The Goujons building suffers the stigma commonly attached to tower blocks. However, its distinctive shape could open the way for a radical change of image. Contrary to other tower blocks, the design of the Goujons building was not created in response to a landscape but rather to the sudden covering of the old bed of the Senne river.
The Goujons building in reality forms part of a radical renovation plan for the old working-class and industrial neighbourhood of Cureghem. The local land use plan (PPAS) for Goujons, between 1968 and 1971, aimed to connect the developments around Place Albert to the new construction along the canal, which was set to become a waterfront development over time.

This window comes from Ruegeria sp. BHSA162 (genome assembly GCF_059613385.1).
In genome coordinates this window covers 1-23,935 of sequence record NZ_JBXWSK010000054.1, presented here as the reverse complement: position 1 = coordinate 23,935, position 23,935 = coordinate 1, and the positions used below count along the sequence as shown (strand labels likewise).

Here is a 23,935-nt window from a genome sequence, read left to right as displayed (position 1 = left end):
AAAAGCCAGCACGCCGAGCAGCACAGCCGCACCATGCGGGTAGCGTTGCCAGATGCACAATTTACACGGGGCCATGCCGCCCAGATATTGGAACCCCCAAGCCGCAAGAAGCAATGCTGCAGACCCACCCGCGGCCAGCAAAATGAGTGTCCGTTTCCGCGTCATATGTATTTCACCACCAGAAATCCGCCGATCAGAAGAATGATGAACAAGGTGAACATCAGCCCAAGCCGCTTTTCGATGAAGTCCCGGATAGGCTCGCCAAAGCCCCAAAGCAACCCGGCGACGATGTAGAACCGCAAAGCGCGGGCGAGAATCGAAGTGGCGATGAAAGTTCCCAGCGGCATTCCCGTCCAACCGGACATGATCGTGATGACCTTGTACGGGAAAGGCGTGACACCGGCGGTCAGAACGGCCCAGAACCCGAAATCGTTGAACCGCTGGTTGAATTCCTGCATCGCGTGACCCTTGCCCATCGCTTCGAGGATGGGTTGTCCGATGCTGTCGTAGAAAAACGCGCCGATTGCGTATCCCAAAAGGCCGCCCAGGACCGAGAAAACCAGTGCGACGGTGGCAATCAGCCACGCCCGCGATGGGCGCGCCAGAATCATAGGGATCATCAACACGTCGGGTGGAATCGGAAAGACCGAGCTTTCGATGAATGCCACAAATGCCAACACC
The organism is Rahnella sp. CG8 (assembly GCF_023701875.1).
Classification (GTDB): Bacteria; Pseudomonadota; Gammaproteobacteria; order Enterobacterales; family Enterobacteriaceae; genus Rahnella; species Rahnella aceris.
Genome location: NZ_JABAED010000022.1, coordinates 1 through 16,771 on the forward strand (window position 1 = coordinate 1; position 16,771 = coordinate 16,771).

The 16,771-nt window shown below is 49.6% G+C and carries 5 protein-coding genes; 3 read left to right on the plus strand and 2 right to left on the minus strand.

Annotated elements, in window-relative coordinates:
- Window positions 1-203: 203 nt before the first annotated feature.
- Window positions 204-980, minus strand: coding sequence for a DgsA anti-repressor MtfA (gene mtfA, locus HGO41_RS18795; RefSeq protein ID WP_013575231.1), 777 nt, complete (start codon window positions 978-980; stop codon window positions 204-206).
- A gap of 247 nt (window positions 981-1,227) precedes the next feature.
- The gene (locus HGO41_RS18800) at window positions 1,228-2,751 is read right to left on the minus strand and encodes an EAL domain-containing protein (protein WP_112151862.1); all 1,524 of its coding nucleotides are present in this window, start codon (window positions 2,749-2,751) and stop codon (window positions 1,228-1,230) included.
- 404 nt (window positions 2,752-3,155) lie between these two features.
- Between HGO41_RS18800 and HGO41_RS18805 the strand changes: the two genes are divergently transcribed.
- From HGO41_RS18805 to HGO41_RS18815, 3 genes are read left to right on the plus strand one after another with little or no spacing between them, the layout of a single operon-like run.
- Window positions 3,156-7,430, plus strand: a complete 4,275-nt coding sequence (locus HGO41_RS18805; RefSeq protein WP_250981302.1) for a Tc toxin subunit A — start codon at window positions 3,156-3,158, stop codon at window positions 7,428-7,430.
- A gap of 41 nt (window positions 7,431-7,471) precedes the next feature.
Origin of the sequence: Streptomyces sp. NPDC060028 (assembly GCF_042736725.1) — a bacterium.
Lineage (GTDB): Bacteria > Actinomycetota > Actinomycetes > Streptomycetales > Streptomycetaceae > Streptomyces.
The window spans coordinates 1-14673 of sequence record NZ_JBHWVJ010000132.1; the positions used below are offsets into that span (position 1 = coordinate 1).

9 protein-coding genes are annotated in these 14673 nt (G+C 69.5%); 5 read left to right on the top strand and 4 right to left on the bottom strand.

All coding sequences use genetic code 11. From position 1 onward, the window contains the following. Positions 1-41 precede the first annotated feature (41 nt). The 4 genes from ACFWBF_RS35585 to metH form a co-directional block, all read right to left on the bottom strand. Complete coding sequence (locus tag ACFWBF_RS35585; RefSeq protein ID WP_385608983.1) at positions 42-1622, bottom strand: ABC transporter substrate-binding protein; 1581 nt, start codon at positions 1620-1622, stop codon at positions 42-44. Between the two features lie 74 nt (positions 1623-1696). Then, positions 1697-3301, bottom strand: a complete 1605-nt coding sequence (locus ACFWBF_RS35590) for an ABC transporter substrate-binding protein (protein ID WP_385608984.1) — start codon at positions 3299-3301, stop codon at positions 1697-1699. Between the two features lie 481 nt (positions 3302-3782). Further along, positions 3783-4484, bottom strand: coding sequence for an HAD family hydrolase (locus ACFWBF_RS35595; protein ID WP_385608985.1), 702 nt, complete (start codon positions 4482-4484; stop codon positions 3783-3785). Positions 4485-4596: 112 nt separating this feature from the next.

Although the Goujons project formed part of a designated modernist ensemble, it ended up becoming an isolated building. With its 18 floors, this tower block has created a rupture in the urban fabric since the transformation mission was aborted.
The renovation of the building envelope, expedited by the existing balconies falling prematurely into disrepair, is an opportunity to create spacious rows of terraces. They will symbolically mark the presence of Brussels’ matrix river in the skyline of the Senne valley. The interweaving of the prefab concrete structure folds away as it approaches the foot of the block, creating an anchor for the building in its neighbourhood and producing creative and historic meaning.